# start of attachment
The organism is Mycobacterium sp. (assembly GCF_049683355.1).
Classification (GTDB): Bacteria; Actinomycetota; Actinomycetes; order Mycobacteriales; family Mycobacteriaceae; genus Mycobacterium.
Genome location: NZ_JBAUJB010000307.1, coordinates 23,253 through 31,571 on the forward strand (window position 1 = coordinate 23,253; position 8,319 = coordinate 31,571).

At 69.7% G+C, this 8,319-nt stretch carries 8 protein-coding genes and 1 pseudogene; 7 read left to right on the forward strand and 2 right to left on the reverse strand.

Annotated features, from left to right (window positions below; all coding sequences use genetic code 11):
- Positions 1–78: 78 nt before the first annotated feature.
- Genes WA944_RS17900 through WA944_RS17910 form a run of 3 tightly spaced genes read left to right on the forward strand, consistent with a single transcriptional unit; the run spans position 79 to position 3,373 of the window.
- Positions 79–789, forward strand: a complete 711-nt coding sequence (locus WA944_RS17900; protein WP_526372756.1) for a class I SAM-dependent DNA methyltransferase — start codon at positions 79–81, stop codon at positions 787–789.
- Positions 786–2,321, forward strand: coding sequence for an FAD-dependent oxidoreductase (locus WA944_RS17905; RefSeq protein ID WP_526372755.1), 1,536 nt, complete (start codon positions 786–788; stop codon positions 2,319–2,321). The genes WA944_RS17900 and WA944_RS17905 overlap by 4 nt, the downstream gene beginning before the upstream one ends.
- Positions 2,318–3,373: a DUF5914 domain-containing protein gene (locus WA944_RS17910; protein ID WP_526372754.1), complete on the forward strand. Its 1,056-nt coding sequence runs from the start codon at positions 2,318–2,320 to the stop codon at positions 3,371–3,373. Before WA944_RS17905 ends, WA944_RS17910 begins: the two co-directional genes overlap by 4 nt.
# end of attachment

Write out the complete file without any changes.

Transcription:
The organism is Mycobacterium sp. (assembly GCF_049683355.1).
Classification (GTDB): Bacteria; Actinomycetota; Actinomycetes; order Mycobacteriales; family Mycobacteriaceae; genus Mycobacterium.
Genome location: NZ_JBAUJB010000307.1, coordinates 23,253 through 31,571 on the forward strand (window position 1 = coordinate 23,253; position 8,319 = coordinate 31,571).

At 69.7% G+C, this 8,319-nt stretch carries 8 protein-coding genes and 1 pseudogene; 7 read left to right on the forward strand and 2 right to left on the reverse strand.

Annotated features, from left to right (window positions below; all coding sequences use genetic code 11):
- Positions 1–78: 78 nt before the first annotated feature.
- Genes WA944_RS17900 through WA944_RS17910 form a run of 3 tightly spaced genes read left to right on the forward strand, consistent with a single transcriptional unit; the run spans position 79 to position 3,373 of the window.
- Positions 79–789, forward strand: a complete 711-nt coding sequence (locus WA944_RS17900; protein WP_526372756.1) for a class I SAM-dependent DNA methyltransferase — start codon at positions 79–81, stop codon at positions 787–789.
- Positions 786–2,321, forward strand: coding sequence for an FAD-dependent oxidoreductase (locus WA944_RS17905; RefSeq protein ID WP_526372755.1), 1,536 nt, complete (start codon positions 786–788; stop codon positions 2,319–2,321). The genes WA944_RS17900 and WA944_RS17905 overlap by 4 nt, the downstream gene beginning before the upstream one ends.
- Positions 2,318–3,373: a DUF5914 domain-containing protein gene (locus WA944_RS17910; protein ID WP_526372754.1), complete on the forward strand. Its 1,056-nt coding sequence runs from the start codon at positions 2,318–2,320 to the stop codon at positions 3,371–3,373. Before WA944_RS17905 ends, WA944_RS17910 begins: the two co-directional genes overlap by 4 nt.